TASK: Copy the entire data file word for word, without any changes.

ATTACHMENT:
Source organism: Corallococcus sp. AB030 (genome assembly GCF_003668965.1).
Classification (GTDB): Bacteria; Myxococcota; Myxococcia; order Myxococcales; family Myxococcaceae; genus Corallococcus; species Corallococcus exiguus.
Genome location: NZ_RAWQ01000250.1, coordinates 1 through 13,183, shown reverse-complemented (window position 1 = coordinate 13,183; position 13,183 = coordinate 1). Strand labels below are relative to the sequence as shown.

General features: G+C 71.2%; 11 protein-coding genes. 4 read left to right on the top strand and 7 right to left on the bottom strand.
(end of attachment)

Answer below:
Source organism: Corallococcus sp. AB030 (genome assembly GCF_003668965.1).
Classification (GTDB): Bacteria; Myxococcota; Myxococcia; order Myxococcales; family Myxococcaceae; genus Corallococcus; species Corallococcus exiguus.
Genome location: NZ_RAWQ01000250.1, coordinates 1 through 13,183, shown reverse-complemented (window position 1 = coordinate 13,183; position 13,183 = coordinate 1). Strand labels below are relative to the sequence as shown.

General features: G+C 71.2%; 11 protein-coding genes. 4 read left to right on the top strand and 7 right to left on the bottom strand.